- Nantucket Historical Association/ Whaling Museum of the Nantucket Historical Association (Nantucket, Massachusetts)
- Tomaquag Indian Memorial Museum (Exeter, Rhode Island)
- Whitney Museum of American Art (New York, New York)
- Brooklyn Public Library (Brooklyn, New York)
- Central Washington University James E. Brooks Library (Ellensburg, Washington)
- Dallas Public Library (Dallas, Texas)
- Haines Borough Public Library (Haines, Alaska)
- Illinois Fire Service Institute Library (Champaign, Illinois)
- Juneau Public Libraries (Juneau, Alaska)
- Kitsap Regional Library (Bremerton, Washington)
- Longmont Public Library (Longmont, Colorado)
- Madison Public Library (Madison, Wisconsin)
- North Carolina State University Libraries (Raleigh, North Carolina)
- Otis Library (Norwich, Connecticut)
- Richland County Public Library (Columbia, South Carolina)
- San Mateo County Library (San Mateo, California)
- Santa Ana Public Library (Santa Ana, California)
- Terrebonne Parish Library System (Houma, Louisiana)
About the Institute of Museum and Library Services
The Institute of Museum and Library Services is the primary source of federal support for the nation’s 123,000 libraries and 35,000 museums. Our mission is to inspire libraries and museums to advance innovation, lifelong learning, and cultural and civic engagement. Our grant making, policy development, and research help libraries and museums deliver valuable services that make it possible for communities and individuals to thrive. To learn more, visit www.imls.gov and follow us on Facebook and Twitter.
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The Leigh Yawkey Woodson Art Museum in Wausau, Wisconsin, is known for its internationally acclaimed Birds in Art exhibition presented each fall. Diverse exhibitions feature artwork from around the world, and enriching programs and events for all ages enliven exhibition themes. Committed to always-free admission, the Museum provides access to quality art experiences accessible to all. Photo by Richard Wunsch, Wausau. Check out this video to hear Master Artists’ comments about Birds in Art.
Each fall, artists and visitors flock to the Woodson Art Museum in Wausau, Wisconsin, for Birds in Art, the Museum’s flagship and internationally renowned exhibition that has taken flight and soared throughout 40 years. Visitors also bask in beautiful art of the natural world from the Museum’s collection. Photo by Richard Wunsch, Wausau. Check out this video to hear Master Artists’ comments about Birds in Art.
The Institute of Museum and Library Services today announced that the Leigh Yawkey Woodson Art Museum in Wausau, Wisconsin, is among the 30 finalists for the 2016 National Medal for Museum and Library Service. The National Medal is the nation’s highest honor given to museums and libraries for service to the community. For 22 years, the award has celebrated institutions that demonstrate extraordinary and innovative approaches to public service and are making a difference for individuals, families, and communities.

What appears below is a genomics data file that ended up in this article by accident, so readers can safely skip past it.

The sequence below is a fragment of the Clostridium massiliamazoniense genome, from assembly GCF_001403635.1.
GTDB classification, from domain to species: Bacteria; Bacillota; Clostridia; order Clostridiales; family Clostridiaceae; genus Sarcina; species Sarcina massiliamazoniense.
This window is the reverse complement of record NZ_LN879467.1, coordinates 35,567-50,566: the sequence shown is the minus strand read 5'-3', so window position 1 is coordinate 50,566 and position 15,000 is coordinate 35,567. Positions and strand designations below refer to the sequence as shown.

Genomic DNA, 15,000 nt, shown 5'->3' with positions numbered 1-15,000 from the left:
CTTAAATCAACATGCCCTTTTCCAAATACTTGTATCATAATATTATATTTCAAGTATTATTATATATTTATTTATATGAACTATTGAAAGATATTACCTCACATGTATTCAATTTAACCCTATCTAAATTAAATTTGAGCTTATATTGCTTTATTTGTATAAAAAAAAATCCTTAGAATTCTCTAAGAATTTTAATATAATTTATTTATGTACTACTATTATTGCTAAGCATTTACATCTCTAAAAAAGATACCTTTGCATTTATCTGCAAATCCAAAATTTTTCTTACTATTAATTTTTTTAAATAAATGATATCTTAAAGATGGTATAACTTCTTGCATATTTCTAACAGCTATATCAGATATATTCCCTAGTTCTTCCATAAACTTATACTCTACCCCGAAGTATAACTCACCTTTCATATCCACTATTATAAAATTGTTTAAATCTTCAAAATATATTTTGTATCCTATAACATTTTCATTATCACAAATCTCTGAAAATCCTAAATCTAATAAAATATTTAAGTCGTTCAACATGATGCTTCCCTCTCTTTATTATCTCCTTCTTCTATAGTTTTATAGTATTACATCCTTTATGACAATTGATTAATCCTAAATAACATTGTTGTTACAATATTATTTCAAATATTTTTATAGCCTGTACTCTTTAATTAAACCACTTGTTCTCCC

Dynamic Woodson Art Museum artist residencies, offered since 1999, involve and engage students and adults in hands-on learning. Visiting artists offer insights on diverse mediums through site-specific installations and demonstrations as varied as printing oversized woodcuts with a steamroller, an upcycled couture fashion show, bentwood furniture making using a steam box, and artist George Bumann sculpting in clay. Photo by Richard Wunsch, Wausau.
More than 700 young schoolchildren were invited to gently touch tactile sculpture during class visits to the Woodson Art Museum in December and experienced new ways to see artwork. Photo by Richard Wunsch, Wausau.
Woodson Art Museum volunteers guide school groups through galleries featuring changing exhibitions, artwork from the collection, and the sculpture garden. Docents facilitate thoughtful dialogue through hands-on materials, storytelling, and interactive questions, and Museum educators and visiting artists lead hands-on art making. Photo by Richard Wunsch, Wausau
All Woodson Art Museum visitors recently discovered new ways to “look” at art through touch during Ann Cunningham’s exhibition of tactile sculpture. Ann also worked with participants in Art Beyond Sight, a Woodson Art Museum program since 2006 that offers multisensory ways for individuals with blindness or low vision to experience the visual arts. Photo by Richard Wunsch, Wausau.
SPARK!, offered at the Woodson Art Museum since 2010, provides individuals with memory loss and an accompanying care partner monthly opportunities to engage in art experiences that include interactions in the galleries and hands-on art activities. Photo by Richard Wunsch, Wausau.
Elsewhere, snow is shoveled, thrown, and blown; at the Woodson Art Museum, it becomes ephemeral art. Each winter since 1990, Team USA has created snow sculpture at the Museum to complement exhibitions. Mike Martino, Tom Queoff, and Mike Sponholtz have demonstrated their competitive skills around the globe, winning a bronze medal at the 1998 Winter Olympics and building a loyal fan base in Wausau, Wisconsin. Photo by Richard Wunsch, Wausau.
Woodson Art Museum
First Thurs each month 9am–7:30pm
Thurs during Birds in Art 9am–7:30pm
Closed Mon & holidays, including New Year’s Day, Easter, July 4, Thanksgiving, Christmas Eve, Christmas
Admission: Always Free Admission
Location: Franklin and 12th Streets, Wausau, Wisconsin 54403-5007
(700 N. Twelfth Street)